8. Matzo Balls (Jewish):

Matzo balls are dumplings made from matzo meal, eggs, water, and fat and are traditionally served in chicken soup. They are a staple of Jewish cuisine and particularly associated with Passover.

9. Pelmeni (Russian):

Pelmeni are small, meat-filled dumplings, traditional in Russian cuisine. They are usually boiled and served with butter, sour cream, or vinegar.

10. Bánh Bột Lọc (Vietnamese):

These are translucent dumplings from Central Vietnam, made from tapioca flour and filled with shrimp and pork belly, often served with a sweet and spicy dipping sauce.

Each type of dumpling offers a unique glimpse into the culinary traditions and flavors of its culture, illustrating the universal appeal of this comfort food in its many variations around the world.

Drop Dumplings vs. Noodle Dumplings

Dumplings are a versatile and beloved component in cuisines worldwide, varying significantly in preparation, ingredients, and presentation. Among the various types, two popular styles stand out: drop dumplings and noodle dumplings. Both bring unique textures and flavors to dishes, especially in soups and stews, but they differ significantly in their preparation and final presentation.

Drop Dumplings:

Drop dumplings are made from a thick batter or dough comprising flour, baking powder, and liquid (such as milk or water). They may also include eggs, fat (like butter or shortening), and seasonings to enhance flavor. The mixture is typically moist and sticky, not rolled out like traditional dough. Instead, as the name suggests, the dough is "dropped" by spoonfuls directly into a boiling liquid, usually a broth or stew.

Texture and Appearance: Drop dumplings are characteristically soft and fluffy on the inside, somewhat akin to a steamed bread or biscuit. They are irregularly shaped, due to the dropping method, and expand during cooking to become light and tender.

Culinary Use: Commonly found in dishes like chicken and dumplings or hearty vegetable stews, they soak up the flavors of the broth while maintaining a distinct, pillowy texture.

Preparation Tips: Do not overmix the batter to keep the dumplings light. After adding them to the boiling liquid, cover the pot and simmer gently to allow the dumplings to cook thoroughly without breaking apart.

Noodle Dumplings:

Noodle dumplings, such as those used in German spaetzle or Hungarian nokedli, are prepared from a dough that's more similar to pasta. The basic dough typically includes flour, eggs, and water or milk. Unlike drop dumplings, this dough is denser and, once mixed, is either rolled out thinly and cut into shapes or passed through a dumpling maker or colander to create small, noodle-like pieces.

Texture and Appearance: Noodle dumplings are generally denser and chewier than drop dumplings and resemble small, irregular noodles or pellets. They provide a satisfying bite and are excellent at clinging to sauces and broths.

Culinary Use: They're often served as a side dish or incorporated into soups and stews, adding substance and texture. In Central and Eastern European cuisines, they're a common accompaniment to goulash and other hearty meat dishes.

Preparation Tips: Ensure the dough is the right consistency before shaping—it should be moist but not too sticky. Boil the dumplings until they float to the surface, then drain them well before serving or adding to other dishes.

While drop dumplings and noodle dumplings serve similar roles as comforting additions to meals, their differences in texture, preparation, and traditional uses set them apart. Drop dumplings offer a soft, biscuit-like comfort, perfect for absorbing the rich flavors of a stew or broth. In contrast, noodle dumplings provide a chewier, denser texture that holds up well alongside robust sauces and meats.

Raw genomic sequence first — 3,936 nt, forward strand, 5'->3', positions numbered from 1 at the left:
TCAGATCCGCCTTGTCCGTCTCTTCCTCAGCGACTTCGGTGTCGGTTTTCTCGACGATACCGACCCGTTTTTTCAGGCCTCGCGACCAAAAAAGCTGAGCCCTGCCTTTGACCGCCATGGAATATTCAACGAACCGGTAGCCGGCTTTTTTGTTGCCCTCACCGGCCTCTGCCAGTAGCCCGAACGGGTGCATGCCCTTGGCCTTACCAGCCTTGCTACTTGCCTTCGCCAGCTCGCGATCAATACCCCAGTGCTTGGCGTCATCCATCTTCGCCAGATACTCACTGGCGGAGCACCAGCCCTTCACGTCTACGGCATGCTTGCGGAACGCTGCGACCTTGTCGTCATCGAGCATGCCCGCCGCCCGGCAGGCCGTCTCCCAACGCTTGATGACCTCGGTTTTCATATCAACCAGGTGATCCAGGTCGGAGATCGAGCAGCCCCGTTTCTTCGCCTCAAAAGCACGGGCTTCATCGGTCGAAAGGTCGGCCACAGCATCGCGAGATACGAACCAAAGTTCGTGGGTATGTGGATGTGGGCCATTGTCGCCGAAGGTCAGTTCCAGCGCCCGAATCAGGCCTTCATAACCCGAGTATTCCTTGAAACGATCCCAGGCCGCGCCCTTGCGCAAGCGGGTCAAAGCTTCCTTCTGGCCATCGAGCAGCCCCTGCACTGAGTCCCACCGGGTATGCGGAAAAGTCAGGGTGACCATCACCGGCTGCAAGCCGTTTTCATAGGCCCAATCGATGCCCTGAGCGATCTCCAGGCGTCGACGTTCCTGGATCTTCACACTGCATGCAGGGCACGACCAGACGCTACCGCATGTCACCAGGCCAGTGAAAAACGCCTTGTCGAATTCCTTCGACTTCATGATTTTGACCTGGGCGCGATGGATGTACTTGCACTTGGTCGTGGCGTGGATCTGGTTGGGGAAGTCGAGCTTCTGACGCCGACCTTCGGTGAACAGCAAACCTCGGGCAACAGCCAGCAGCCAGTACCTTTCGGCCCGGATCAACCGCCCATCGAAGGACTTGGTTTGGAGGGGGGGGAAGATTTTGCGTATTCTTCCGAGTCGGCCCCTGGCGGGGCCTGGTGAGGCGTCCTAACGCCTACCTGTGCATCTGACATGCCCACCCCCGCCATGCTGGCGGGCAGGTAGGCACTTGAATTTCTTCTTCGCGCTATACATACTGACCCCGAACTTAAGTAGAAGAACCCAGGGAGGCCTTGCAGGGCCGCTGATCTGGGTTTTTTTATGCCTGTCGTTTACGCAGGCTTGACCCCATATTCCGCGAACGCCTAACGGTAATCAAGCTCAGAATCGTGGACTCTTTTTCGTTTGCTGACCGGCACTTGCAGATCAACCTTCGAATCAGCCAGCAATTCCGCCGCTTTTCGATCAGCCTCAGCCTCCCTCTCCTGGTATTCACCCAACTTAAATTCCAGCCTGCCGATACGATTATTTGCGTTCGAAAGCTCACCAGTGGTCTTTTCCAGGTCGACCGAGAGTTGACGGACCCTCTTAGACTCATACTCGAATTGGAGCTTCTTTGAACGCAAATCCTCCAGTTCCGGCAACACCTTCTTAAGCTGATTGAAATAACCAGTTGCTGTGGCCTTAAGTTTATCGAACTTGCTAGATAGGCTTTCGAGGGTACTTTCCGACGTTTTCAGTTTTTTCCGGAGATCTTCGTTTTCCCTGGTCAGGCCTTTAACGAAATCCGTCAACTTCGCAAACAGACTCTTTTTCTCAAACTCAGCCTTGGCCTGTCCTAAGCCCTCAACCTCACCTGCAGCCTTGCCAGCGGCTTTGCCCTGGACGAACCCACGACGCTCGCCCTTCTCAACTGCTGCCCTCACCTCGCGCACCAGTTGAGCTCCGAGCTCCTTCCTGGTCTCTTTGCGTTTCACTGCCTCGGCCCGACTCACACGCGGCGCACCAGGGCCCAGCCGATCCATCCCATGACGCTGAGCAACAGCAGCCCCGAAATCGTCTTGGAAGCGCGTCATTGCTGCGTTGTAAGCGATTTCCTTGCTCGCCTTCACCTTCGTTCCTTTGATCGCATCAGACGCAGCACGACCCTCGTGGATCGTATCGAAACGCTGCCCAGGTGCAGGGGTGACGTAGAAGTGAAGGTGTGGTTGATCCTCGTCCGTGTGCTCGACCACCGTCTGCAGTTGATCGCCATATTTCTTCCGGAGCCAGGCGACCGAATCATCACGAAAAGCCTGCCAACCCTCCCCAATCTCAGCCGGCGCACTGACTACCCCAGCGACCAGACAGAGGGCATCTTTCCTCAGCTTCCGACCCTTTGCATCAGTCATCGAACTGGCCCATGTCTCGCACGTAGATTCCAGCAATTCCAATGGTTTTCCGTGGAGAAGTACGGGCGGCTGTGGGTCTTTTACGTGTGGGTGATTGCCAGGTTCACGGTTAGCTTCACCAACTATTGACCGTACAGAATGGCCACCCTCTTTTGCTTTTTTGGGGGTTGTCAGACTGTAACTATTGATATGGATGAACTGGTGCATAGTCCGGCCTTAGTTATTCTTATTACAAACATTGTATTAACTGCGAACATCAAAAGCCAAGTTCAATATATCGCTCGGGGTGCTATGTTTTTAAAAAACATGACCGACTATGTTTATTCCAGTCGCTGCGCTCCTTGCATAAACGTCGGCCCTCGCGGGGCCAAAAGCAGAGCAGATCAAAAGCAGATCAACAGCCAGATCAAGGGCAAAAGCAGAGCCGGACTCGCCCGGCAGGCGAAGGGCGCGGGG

How To Store Chicken and Dumplings?

Storing dumplings properly is crucial for maintaining their freshness and quality, whether they are drop dumplings or noodle dumplings. Here's how to store both types effectively:

Drop Dumplings:

In the Fridge:

  • Cool Down: Allow cooked drop dumplings to cool to room temperature before storing to prevent condensation inside the container, which could make them soggy.
  • Airtight Container: Place the dumplings in an airtight container. If they are part of a soup or stew, you can store them together with the dish. If storing separately, lightly brush them with oil to prevent sticking.
  • Refrigeration: Store in the refrigerator for 2-3 days.

In the Freezer:

  • Freezing Individually: For uncooked drop dumplings, place spoonfuls of the dough on a baking sheet lined with parchment paper. Freeze until solid, then transfer to a freezer bag or container. This prevents them from sticking together.
  • Storing Cooked Dumplings: If freezing cooked dumplings, ensure they're separated from the stew or broth to prevent them from becoming too mushy when reheated.
  • Longevity: Frozen drop dumplings can last up to 3 months in the freezer.

Noodle Dumplings:

In the Fridge:

  • Cool Down: Similar to drop dumplings, let them cool to avoid condensation.
  • Airtight Container: Store in an airtight container. If they have been cooked and are plain, a light toss in oil can help prevent sticking.
  • Refrigeration: They can be kept in the refrigerator for up to 3 days.

In the Freezer:

  • Pre-Freezing: Spread uncooked noodle dumplings out on a baking sheet to freeze individually before transferring to a storage bag or container. This helps keep them from clumping together.
  • Cooked Noodle Dumplings: It's best to freeze them separately from any dish to maintain texture. Ensure they're well coated with a thin layer of oil.
  • Longevity: Properly stored, they can last up to 3 months in the freezer.


Drop and Noodle Dumplings:

  • Refrigerated: Both types of dumplings can be reheated in a microwave or by gently simmering in a soup or stew until thoroughly warmed.
  • Frozen: For the best results, thaw overnight in the refrigerator before reheating. Alternatively, frozen dumplings can be added directly to boiling water or broth and cooked until they float to the surface and are heated through.

Proper storage not only extends the shelf life of your dumplings but also ensures they retain their texture and flavor, making your next meal just as delicious as the first.

Recipe byPetite Gourmets